Surface RT $900M pounding renews calls for Office on iPad

Strategy of withholding Office from iPad and Android tablets 'isn't working,' says analyst

By , Computerworld |  

Armed with a $900 million argument, an analyst raised the Office-on-iPad banner, saying that the flop of the Surface RT gives Microsoft a chance to make billions in lemonade from its lemon.

" 'Protecting' Windows RT by keeping Office off of Apple's iPad and Android tablets isn't working," said J.P. Gownder, a principal analyst at Cambridge, Mass.-based Forrester Research, in a recent blog. "It's instead creating risk for Office as users find other ways of getting things done."

Gownder tied last week's $900 million write-down of the Surface RT by Microsoft to a renewed call for the company to sell its ubiquitous productivity suite on rivals' tablets.

"The biggest asset Windows RT has is actually based on an app that Microsoft hasn't released -- Office for Apple's iPad," Gownder wrote, referring to the operating system that powers the Surface RT. Windows RT bundles Office Home & Student 2013 RT, which includes touch-based versions of Excel, OneNote, PowerPoint and Word that run in a special "desktop" mode.

Outlook will join that roster this fall when Microsoft ships Windows 8.1 for RT.

Gownder's unsolicited advice to Microsoft wasn't out of the blue; a horde of analysts and pundits have called on the Redmond, Wash., software company to pull the trigger on Office for tablets powered by Apple's iOS or Google's Android.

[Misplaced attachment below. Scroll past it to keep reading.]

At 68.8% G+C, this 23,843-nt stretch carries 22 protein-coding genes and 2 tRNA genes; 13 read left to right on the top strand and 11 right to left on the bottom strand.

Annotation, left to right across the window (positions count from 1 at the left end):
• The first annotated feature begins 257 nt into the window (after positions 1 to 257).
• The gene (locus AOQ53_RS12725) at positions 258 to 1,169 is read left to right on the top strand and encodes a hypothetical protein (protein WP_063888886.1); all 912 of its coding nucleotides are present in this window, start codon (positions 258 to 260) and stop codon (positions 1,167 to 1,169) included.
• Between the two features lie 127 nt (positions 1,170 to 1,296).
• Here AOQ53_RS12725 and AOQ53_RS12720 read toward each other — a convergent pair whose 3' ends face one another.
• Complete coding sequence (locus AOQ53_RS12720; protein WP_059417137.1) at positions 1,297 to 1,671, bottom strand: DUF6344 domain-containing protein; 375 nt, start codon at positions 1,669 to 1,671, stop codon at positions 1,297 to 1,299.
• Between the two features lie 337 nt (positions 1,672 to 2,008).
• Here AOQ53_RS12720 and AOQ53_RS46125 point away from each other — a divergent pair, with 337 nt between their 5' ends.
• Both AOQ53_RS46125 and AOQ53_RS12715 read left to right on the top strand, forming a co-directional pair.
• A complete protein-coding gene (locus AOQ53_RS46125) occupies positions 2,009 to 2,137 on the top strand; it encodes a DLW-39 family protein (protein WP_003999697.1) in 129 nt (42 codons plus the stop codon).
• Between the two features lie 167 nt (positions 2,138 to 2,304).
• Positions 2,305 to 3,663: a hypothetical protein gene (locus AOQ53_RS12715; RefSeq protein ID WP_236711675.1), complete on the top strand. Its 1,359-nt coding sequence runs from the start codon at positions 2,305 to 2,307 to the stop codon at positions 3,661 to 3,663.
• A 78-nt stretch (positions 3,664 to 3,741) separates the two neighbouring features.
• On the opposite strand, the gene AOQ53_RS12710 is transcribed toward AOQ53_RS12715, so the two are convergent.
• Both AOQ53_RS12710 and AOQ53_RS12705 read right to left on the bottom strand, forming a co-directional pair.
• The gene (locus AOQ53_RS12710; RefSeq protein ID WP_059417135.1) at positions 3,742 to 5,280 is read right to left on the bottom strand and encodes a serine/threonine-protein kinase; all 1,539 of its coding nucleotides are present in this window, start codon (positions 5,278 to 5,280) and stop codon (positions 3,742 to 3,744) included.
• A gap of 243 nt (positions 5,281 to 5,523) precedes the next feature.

But last week's $900 million write-down, which Microsoft said was to cover steep discounts and excess inventory, was the proof that the software giant's Windows RT/Surface RT pitch had fallen on deaf ears.

In turn, that made Microsoft's presumed strategy of withholding Office from other tablet platforms indefensible.

But Gownder, like other analysts before him, also pointed out that Microsoft may have already missed an opportunity. "Microsoft's problem [is that] workers and consumers are already exceptionally productive with their tablets. [And] there's a hidden danger of holding out on Office for iPad and Android tablets -- competitors tend to fill the gap and users establish different habits," Gownder said.


Originally published on Computerworld |  Click here to read the original story.
Join us:
Facebook

Twitter

Pinterest

Tumblr

LinkedIn

Google+

Answers - Powered by ITworld

ITworld Answers helps you solve problems and share expertise. Ask a question or take a crack at answering the new questions below.

Join us:
Facebook

Twitter

Pinterest

Tumblr

LinkedIn

Google+

Ask a Question
randomness